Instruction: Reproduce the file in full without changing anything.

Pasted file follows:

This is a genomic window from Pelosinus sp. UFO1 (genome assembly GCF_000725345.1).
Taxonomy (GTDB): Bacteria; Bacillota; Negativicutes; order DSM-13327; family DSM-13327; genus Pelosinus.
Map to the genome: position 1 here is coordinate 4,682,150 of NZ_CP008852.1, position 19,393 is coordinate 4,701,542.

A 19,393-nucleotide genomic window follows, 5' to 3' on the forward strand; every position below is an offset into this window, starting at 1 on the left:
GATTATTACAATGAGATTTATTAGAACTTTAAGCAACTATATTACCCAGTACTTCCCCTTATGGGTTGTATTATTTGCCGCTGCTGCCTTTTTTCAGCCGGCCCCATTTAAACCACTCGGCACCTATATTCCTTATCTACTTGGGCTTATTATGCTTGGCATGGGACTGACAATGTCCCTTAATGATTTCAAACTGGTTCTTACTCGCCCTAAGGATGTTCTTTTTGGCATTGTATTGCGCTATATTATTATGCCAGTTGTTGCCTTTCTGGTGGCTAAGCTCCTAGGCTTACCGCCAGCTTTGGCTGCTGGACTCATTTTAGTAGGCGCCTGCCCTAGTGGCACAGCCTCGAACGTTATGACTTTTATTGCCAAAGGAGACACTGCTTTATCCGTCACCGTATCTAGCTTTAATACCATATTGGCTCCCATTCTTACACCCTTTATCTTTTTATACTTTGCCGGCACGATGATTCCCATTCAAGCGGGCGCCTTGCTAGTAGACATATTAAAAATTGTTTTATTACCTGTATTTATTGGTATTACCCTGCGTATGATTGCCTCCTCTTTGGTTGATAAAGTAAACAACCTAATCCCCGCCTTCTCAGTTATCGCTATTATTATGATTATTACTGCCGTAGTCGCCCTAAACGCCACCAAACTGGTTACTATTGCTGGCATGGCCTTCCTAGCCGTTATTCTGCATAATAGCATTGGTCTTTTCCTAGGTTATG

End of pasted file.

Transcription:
This is a genomic window from Pelosinus sp. UFO1 (genome assembly GCF_000725345.1).
Taxonomy (GTDB): Bacteria; Bacillota; Negativicutes; order DSM-13327; family DSM-13327; genus Pelosinus.
Map to the genome: position 1 here is coordinate 4,682,150 of NZ_CP008852.1, position 19,393 is coordinate 4,701,542.

A 19,393-nucleotide genomic window follows, 5' to 3' on the forward strand; every position below is an offset into this window, starting at 1 on the left:
GATTATTACAATGAGATTTATTAGAACTTTAAGCAACTATATTACCCAGTACTTCCCCTTATGGGTTGTATTATTTGCCGCTGCTGCCTTTTTTCAGCCGGCCCCATTTAAACCACTCGGCACCTATATTCCTTATCTACTTGGGCTTATTATGCTTGGCATGGGACTGACAATGTCCCTTAATGATTTCAAACTGGTTCTTACTCGCCCTAAGGATGTTCTTTTTGGCATTGTATTGCGCTATATTATTATGCCAGTTGTTGCCTTTCTGGTGGCTAAGCTCCTAGGCTTACCGCCAGCTTTGGCTGCTGGACTCATTTTAGTAGGCGCCTGCCCTAGTGGCACAGCCTCGAACGTTATGACTTTTATTGCCAAAGGAGACACTGCTTTATCCGTCACCGTATCTAGCTTTAATACCATATTGGCTCCCATTCTTACACCCTTTATCTTTTTATACTTTGCCGGCACGATGATTCCCATTCAAGCGGGCGCCTTGCTAGTAGACATATTAAAAATTGTTTTATTACCTGTATTTATTGGTATTACCCTGCGTATGATTGCCTCCTCTTTGGTTGATAAAGTAAACAACCTAATCCCCGCCTTCTCAGTTATCGCTATTATTATGATTATTACTGCCGTAGTCGCCCTAAACGCCACCAAACTGGTTACTATTGCTGGCATGGCCTTCCTAGCCGTTATTCTGCATAATAGCATTGGTCTTTTCCTAGGTTATG